Commencement: April 2009
Completion: September 2009
Funded by: Indicus / Openmainframe.org
This study is the first to examine the nature and extent of competition in the server market in India by investigating both structure and conduct using a combination of secondary and primary information. At the higher end, servers are used for large-scale and critical computing purposes, features historically associated with mainframe computers, typically made by IBM. Over time, vendors like HP and Sun Microsystems have begun to manufacture high-end machines that can potentially compete with the mainframe, although IBM enjoys significant first mover advantages.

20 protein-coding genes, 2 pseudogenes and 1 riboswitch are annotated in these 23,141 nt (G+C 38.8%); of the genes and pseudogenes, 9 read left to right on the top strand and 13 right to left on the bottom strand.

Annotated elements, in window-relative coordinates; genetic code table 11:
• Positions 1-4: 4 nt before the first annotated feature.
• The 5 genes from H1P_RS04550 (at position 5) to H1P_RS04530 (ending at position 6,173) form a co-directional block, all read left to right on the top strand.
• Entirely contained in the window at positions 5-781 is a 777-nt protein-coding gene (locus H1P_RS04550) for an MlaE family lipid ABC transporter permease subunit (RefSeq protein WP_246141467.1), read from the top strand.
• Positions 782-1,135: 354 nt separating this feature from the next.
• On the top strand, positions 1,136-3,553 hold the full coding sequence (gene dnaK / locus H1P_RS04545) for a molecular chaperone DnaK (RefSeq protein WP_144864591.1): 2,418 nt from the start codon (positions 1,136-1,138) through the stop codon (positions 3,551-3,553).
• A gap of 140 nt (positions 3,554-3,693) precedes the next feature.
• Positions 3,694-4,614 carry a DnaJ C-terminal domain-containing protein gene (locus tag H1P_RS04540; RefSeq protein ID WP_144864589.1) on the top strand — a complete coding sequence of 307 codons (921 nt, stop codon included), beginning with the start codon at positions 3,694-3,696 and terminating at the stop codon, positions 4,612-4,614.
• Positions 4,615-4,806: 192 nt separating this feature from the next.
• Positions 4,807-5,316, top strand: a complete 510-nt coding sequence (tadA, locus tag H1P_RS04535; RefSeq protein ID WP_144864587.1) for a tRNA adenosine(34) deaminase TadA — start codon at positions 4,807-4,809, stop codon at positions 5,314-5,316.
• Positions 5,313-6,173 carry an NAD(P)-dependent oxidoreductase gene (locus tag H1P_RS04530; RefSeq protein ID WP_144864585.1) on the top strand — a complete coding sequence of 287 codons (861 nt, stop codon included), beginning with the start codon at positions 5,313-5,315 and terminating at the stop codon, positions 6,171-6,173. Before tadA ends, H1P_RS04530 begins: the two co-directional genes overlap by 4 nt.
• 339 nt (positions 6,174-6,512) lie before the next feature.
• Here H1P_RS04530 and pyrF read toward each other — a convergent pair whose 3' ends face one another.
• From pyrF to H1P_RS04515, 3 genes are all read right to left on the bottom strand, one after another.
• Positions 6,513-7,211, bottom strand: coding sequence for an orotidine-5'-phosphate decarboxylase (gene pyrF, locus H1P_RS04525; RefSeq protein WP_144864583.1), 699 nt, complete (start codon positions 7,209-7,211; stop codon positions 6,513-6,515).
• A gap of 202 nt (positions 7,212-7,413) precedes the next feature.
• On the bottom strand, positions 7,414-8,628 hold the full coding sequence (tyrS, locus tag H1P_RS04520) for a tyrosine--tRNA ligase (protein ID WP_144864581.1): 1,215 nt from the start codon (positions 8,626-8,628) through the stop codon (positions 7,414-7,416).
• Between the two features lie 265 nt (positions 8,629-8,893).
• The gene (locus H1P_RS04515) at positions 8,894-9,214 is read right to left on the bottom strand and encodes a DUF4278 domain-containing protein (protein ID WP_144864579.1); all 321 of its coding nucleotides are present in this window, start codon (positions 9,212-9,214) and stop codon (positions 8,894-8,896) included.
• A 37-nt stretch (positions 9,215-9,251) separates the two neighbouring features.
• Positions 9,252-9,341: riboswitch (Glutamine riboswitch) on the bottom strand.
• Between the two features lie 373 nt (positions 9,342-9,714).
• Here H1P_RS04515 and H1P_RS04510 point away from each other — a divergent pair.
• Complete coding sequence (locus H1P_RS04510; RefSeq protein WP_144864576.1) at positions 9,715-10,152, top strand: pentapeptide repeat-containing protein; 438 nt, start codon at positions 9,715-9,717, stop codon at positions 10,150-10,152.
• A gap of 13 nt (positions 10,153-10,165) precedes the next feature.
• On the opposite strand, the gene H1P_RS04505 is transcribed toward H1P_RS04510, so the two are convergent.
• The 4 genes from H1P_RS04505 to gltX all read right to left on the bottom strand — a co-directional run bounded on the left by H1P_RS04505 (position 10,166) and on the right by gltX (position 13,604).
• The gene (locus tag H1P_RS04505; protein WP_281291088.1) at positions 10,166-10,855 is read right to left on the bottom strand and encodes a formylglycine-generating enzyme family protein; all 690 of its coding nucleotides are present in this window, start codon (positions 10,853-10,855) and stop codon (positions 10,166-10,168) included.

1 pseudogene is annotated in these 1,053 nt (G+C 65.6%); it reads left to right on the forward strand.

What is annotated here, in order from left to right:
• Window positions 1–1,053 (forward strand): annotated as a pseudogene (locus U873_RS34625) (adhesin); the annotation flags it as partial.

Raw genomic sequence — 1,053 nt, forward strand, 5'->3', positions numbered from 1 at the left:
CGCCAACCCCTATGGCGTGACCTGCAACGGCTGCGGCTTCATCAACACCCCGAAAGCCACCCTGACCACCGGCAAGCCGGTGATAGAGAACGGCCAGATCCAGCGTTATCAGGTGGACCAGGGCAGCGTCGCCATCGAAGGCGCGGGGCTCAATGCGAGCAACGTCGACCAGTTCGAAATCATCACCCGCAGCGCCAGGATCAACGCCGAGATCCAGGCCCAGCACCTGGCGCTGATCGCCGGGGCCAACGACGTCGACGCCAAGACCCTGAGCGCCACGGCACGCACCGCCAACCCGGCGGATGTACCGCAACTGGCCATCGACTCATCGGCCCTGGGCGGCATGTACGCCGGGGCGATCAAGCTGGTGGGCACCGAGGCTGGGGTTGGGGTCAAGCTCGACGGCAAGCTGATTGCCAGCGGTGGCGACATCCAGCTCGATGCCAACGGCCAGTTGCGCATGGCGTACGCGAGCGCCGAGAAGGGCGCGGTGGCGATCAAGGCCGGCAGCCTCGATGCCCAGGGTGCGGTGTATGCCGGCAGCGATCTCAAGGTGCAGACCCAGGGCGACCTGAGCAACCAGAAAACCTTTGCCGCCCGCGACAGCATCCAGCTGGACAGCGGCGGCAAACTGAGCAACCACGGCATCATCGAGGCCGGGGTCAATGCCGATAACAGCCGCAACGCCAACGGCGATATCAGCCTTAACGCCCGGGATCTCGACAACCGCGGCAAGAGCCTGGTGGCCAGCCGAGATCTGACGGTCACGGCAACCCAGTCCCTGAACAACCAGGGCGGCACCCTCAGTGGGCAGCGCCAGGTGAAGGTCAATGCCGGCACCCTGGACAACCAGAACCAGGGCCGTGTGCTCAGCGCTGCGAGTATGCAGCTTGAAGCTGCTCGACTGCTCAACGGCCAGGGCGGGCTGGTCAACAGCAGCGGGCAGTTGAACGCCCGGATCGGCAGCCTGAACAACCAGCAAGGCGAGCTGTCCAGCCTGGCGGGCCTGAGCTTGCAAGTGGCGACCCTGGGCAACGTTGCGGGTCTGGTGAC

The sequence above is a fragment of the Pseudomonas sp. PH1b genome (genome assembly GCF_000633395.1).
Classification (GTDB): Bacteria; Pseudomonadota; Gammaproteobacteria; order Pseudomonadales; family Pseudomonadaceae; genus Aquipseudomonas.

Secondary data show that the high-end market in India is dominated by the big three – IBM, HP and Sun Microsystems – while the lower-end market has ‘commoditised’ recently, making it a highly competitive segment. The high-end has proved resistant to commoditisation, despite technological advancements such as ‘cloud computing’. Network effects and vendor lock-in render exit from the high-end segment to alternative vendors and / or platforms difficult, making clients vulnerable to potential abuse. While there is evidence of such abuse from other markets, the primary survey across 71 users in India does not support the abuse of dominance hypothesis. Case studies across various verticals reinforce this result. At the same time, the study advocates a forward looking role for the Competition Commission of India (CCI) to prevent vendor lock-in from establishing itself in the Indian economy. Although the study does not quantify the economic benefits to India of such “pre – emptive” action, these are likely to be large indeed in the long – term, and rather significant even in the short term.